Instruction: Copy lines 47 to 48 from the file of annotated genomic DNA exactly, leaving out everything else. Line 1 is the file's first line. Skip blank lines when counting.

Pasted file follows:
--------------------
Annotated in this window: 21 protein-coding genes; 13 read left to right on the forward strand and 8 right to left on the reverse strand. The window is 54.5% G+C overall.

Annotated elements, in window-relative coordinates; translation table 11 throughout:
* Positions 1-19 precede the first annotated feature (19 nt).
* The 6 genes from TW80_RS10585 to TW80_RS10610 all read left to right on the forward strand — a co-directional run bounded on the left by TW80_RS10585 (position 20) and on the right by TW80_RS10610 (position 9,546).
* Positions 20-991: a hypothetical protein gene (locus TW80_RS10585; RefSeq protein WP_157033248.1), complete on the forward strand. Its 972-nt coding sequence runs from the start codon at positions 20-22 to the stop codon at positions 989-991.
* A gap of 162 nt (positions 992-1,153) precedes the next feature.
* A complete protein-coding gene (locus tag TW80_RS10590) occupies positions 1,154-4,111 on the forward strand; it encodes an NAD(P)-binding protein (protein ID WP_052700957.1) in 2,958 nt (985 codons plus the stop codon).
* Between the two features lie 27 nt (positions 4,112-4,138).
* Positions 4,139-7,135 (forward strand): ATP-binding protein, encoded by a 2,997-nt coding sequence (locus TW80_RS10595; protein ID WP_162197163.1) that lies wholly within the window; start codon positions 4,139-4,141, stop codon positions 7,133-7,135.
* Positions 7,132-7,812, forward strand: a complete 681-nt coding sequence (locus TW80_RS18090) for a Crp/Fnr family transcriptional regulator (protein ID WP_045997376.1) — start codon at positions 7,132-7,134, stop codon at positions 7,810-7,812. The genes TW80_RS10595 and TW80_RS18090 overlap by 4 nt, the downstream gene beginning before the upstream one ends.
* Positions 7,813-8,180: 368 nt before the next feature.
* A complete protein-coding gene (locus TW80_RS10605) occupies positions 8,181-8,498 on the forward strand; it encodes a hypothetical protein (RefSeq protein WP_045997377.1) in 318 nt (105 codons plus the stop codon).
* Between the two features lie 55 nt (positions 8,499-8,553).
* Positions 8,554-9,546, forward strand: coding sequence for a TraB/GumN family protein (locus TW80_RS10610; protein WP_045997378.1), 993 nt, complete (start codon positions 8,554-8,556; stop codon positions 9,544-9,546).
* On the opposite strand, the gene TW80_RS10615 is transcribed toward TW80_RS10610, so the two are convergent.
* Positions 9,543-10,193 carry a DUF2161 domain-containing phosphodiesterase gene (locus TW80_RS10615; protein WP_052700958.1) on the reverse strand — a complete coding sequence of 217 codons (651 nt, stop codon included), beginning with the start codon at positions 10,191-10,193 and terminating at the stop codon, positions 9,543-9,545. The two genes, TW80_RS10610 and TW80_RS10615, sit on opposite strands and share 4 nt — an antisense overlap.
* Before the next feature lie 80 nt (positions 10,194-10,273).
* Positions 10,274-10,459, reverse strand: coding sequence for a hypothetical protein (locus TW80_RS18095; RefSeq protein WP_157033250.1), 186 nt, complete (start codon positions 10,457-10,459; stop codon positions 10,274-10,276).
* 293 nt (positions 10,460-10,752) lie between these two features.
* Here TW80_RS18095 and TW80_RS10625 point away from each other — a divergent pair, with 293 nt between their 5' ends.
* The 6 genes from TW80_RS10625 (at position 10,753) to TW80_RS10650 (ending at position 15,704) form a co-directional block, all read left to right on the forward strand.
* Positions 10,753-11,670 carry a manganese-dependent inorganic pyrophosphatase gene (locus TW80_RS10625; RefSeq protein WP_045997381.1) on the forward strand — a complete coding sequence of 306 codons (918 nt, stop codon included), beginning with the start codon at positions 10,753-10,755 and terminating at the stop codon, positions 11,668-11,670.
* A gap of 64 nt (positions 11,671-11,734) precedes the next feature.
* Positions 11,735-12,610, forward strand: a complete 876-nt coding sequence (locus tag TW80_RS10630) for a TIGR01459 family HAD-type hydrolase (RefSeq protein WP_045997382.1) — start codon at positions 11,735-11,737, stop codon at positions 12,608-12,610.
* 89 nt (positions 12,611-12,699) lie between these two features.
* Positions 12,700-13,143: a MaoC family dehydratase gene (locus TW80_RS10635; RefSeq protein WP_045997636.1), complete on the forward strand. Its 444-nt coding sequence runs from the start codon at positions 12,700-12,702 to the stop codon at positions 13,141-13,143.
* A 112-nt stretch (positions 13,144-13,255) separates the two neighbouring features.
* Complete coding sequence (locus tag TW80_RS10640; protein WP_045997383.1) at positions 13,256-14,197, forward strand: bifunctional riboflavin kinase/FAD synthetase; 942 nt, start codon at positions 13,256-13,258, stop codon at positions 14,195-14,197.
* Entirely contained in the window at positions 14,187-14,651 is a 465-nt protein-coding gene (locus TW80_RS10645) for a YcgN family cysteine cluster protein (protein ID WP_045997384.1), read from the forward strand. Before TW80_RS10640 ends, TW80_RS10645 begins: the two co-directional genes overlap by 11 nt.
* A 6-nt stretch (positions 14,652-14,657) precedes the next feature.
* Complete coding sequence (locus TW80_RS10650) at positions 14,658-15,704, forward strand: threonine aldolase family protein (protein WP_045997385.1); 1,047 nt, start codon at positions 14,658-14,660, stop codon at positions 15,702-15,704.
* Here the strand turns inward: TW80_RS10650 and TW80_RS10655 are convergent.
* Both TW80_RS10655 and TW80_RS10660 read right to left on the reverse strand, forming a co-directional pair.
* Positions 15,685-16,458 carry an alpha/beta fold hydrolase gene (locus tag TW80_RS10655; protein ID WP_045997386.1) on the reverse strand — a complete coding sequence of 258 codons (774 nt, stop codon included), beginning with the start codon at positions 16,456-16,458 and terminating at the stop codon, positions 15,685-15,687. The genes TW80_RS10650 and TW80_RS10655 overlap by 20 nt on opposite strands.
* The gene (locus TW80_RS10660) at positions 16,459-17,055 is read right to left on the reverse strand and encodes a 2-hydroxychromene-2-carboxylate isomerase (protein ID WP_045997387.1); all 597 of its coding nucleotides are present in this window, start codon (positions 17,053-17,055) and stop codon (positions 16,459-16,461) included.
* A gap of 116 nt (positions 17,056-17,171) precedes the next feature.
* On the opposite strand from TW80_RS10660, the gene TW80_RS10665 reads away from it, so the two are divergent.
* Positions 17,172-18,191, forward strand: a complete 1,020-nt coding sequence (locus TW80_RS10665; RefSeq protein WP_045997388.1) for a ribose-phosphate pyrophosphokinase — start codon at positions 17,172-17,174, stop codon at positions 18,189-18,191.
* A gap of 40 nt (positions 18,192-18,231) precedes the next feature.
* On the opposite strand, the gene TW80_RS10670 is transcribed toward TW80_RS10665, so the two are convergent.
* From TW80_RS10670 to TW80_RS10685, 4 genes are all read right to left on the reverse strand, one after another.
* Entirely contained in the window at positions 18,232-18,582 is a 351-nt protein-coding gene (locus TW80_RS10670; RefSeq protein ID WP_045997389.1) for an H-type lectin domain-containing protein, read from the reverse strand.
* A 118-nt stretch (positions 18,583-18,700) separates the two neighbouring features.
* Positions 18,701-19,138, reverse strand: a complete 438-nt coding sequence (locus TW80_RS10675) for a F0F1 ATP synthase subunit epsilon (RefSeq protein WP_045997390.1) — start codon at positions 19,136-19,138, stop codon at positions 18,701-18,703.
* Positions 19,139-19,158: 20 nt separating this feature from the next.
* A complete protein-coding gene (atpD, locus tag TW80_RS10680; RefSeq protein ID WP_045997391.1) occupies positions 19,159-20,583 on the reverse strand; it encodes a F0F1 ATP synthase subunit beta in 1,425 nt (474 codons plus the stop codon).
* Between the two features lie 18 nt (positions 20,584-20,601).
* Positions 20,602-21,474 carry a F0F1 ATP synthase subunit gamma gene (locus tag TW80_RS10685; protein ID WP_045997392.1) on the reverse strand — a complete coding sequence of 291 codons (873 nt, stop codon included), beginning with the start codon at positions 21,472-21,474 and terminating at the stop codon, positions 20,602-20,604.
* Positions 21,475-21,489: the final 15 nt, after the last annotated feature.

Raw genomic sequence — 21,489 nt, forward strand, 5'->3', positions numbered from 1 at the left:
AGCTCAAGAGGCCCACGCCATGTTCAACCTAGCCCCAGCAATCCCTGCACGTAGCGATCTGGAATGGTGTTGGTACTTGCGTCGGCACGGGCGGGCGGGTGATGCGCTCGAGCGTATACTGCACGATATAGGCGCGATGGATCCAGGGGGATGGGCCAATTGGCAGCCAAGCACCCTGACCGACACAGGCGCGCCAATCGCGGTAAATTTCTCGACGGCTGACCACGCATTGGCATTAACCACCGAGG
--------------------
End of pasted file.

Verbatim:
* Between the two features lie 18 nt (positions 20,584-20,601).
* Positions 20,602-21,474 carry a F0F1 ATP synthase subunit gamma gene (locus tag TW80_RS10685; protein ID WP_045997392.1) on the reverse strand — a complete coding sequence of 291 codons (873 nt, stop codon included), beginning with the start codon at positions 21,472-21,474 and terminating at the stop codon, positions 20,602-20,604.